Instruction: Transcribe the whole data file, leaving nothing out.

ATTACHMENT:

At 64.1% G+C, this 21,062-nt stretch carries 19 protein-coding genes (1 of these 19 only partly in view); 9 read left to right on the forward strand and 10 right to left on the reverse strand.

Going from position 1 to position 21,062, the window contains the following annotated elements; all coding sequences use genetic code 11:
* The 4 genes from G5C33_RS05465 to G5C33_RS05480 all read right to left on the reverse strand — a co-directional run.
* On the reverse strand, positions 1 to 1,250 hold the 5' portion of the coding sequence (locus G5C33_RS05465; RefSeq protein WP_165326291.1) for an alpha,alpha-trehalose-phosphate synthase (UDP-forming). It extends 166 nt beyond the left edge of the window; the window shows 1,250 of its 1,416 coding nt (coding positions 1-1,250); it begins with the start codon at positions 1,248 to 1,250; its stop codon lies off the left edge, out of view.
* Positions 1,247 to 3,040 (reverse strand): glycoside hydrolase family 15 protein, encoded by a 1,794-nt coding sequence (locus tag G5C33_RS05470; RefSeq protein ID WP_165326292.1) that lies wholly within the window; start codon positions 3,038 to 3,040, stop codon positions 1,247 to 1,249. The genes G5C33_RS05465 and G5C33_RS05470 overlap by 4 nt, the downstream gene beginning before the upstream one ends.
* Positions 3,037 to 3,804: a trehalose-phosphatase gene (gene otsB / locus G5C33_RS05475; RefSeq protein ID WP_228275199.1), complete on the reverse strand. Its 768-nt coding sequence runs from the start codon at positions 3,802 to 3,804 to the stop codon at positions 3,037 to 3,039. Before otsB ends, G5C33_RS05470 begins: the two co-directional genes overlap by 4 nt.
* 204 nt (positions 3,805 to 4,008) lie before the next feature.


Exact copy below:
At 64.1% G+C, this 21,062-nt stretch carries 19 protein-coding genes (1 of these 19 only partly in view); 9 read left to right on the forward strand and 10 right to left on the reverse strand.

Going from position 1 to position 21,062, the window contains the following annotated elements; all coding sequences use genetic code 11:
* The 4 genes from G5C33_RS05465 to G5C33_RS05480 all read right to left on the reverse strand — a co-directional run.
* On the reverse strand, positions 1 to 1,250 hold the 5' portion of the coding sequence (locus G5C33_RS05465; RefSeq protein WP_165326291.1) for an alpha,alpha-trehalose-phosphate synthase (UDP-forming). It extends 166 nt beyond the left edge of the window; the window shows 1,250 of its 1,416 coding nt (coding positions 1-1,250); it begins with the start codon at positions 1,248 to 1,250; its stop codon lies off the left edge, out of view.
* Positions 1,247 to 3,040 (reverse strand): glycoside hydrolase family 15 protein, encoded by a 1,794-nt coding sequence (locus tag G5C33_RS05470; RefSeq protein ID WP_165326292.1) that lies wholly within the window; start codon positions 3,038 to 3,040, stop codon positions 1,247 to 1,249. The genes G5C33_RS05465 and G5C33_RS05470 overlap by 4 nt, the downstream gene beginning before the upstream one ends.
* Positions 3,037 to 3,804: a trehalose-phosphatase gene (gene otsB / locus G5C33_RS05475; RefSeq protein ID WP_228275199.1), complete on the reverse strand. Its 768-nt coding sequence runs from the start codon at positions 3,802 to 3,804 to the stop codon at positions 3,037 to 3,039. Before otsB ends, G5C33_RS05470 begins: the two co-directional genes overlap by 4 nt.
* 204 nt (positions 3,805 to 4,008) lie before the next feature.